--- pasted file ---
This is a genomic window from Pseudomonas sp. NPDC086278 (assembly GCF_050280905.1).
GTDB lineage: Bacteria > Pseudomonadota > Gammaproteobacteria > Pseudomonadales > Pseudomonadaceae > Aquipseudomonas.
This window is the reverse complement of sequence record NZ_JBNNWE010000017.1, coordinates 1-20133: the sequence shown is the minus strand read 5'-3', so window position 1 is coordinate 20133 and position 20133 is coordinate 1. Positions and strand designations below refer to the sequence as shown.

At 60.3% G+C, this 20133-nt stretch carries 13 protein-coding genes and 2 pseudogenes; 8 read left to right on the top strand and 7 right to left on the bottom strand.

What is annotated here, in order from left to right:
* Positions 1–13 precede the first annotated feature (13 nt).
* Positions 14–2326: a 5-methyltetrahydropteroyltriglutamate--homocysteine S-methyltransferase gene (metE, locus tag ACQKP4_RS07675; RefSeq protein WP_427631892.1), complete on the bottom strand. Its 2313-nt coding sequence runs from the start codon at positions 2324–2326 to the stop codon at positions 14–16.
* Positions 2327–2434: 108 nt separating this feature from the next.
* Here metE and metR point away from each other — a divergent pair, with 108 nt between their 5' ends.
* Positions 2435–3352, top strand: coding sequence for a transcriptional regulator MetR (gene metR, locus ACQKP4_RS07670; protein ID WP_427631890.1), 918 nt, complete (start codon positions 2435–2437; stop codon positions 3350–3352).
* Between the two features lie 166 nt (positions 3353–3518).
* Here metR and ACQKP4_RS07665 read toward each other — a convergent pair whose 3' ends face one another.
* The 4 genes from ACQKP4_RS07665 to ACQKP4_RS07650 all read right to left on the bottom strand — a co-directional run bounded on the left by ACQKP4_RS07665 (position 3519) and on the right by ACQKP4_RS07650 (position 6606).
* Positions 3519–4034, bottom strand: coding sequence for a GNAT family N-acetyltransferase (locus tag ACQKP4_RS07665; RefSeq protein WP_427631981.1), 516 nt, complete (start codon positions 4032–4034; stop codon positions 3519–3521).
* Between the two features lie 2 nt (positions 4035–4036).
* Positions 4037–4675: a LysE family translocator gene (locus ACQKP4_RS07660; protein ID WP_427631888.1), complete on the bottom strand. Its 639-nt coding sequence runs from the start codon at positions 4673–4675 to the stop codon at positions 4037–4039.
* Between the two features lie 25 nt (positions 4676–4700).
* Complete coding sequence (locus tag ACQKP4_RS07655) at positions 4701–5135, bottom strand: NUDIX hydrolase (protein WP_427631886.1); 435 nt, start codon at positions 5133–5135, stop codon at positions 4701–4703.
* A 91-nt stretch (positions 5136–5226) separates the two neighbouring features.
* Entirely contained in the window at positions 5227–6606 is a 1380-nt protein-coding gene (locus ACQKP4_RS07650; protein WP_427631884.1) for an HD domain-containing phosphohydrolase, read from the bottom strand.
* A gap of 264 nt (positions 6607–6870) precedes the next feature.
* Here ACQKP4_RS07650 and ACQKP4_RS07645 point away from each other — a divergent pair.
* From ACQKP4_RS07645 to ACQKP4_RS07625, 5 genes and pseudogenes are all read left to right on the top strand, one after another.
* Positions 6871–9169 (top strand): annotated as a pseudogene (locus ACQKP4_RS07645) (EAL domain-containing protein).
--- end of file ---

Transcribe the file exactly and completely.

This is a genomic window from Pseudomonas sp. NPDC086278 (assembly GCF_050280905.1).
GTDB lineage: Bacteria > Pseudomonadota > Gammaproteobacteria > Pseudomonadales > Pseudomonadaceae > Aquipseudomonas.
This window is the reverse complement of sequence record NZ_JBNNWE010000017.1, coordinates 1-20133: the sequence shown is the minus strand read 5'-3', so window position 1 is coordinate 20133 and position 20133 is coordinate 1. Positions and strand designations below refer to the sequence as shown.

At 60.3% G+C, this 20133-nt stretch carries 13 protein-coding genes and 2 pseudogenes; 8 read left to right on the top strand and 7 right to left on the bottom strand.

What is annotated here, in order from left to right:
* Positions 1–13 precede the first annotated feature (13 nt).
* Positions 14–2326: a 5-methyltetrahydropteroyltriglutamate--homocysteine S-methyltransferase gene (metE, locus tag ACQKP4_RS07675; RefSeq protein WP_427631892.1), complete on the bottom strand. Its 2313-nt coding sequence runs from the start codon at positions 2324–2326 to the stop codon at positions 14–16.
* Positions 2327–2434: 108 nt separating this feature from the next.
* Here metE and metR point away from each other — a divergent pair, with 108 nt between their 5' ends.
* Positions 2435–3352, top strand: coding sequence for a transcriptional regulator MetR (gene metR, locus ACQKP4_RS07670; protein ID WP_427631890.1), 918 nt, complete (start codon positions 2435–2437; stop codon positions 3350–3352).
* Between the two features lie 166 nt (positions 3353–3518).
* Here metR and ACQKP4_RS07665 read toward each other — a convergent pair whose 3' ends face one another.
* The 4 genes from ACQKP4_RS07665 to ACQKP4_RS07650 all read right to left on the bottom strand — a co-directional run bounded on the left by ACQKP4_RS07665 (position 3519) and on the right by ACQKP4_RS07650 (position 6606).
* Positions 3519–4034, bottom strand: coding sequence for a GNAT family N-acetyltransferase (locus tag ACQKP4_RS07665; RefSeq protein WP_427631981.1), 516 nt, complete (start codon positions 4032–4034; stop codon positions 3519–3521).
* Between the two features lie 2 nt (positions 4035–4036).
* Positions 4037–4675: a LysE family translocator gene (locus ACQKP4_RS07660; protein ID WP_427631888.1), complete on the bottom strand. Its 639-nt coding sequence runs from the start codon at positions 4673–4675 to the stop codon at positions 4037–4039.
* Between the two features lie 25 nt (positions 4676–4700).
* Complete coding sequence (locus tag ACQKP4_RS07655) at positions 4701–5135, bottom strand: NUDIX hydrolase (protein WP_427631886.1); 435 nt, start codon at positions 5133–5135, stop codon at positions 4701–4703.
* A 91-nt stretch (positions 5136–5226) separates the two neighbouring features.
* Entirely contained in the window at positions 5227–6606 is a 1380-nt protein-coding gene (locus ACQKP4_RS07650; protein WP_427631884.1) for an HD domain-containing phosphohydrolase, read from the bottom strand.
* A gap of 264 nt (positions 6607–6870) precedes the next feature.
* Here ACQKP4_RS07650 and ACQKP4_RS07645 point away from each other — a divergent pair.
* From ACQKP4_RS07645 to ACQKP4_RS07625, 5 genes and pseudogenes are all read left to right on the top strand, one after another.
* Positions 6871–9169 (top strand): annotated as a pseudogene (locus ACQKP4_RS07645) (EAL domain-containing protein).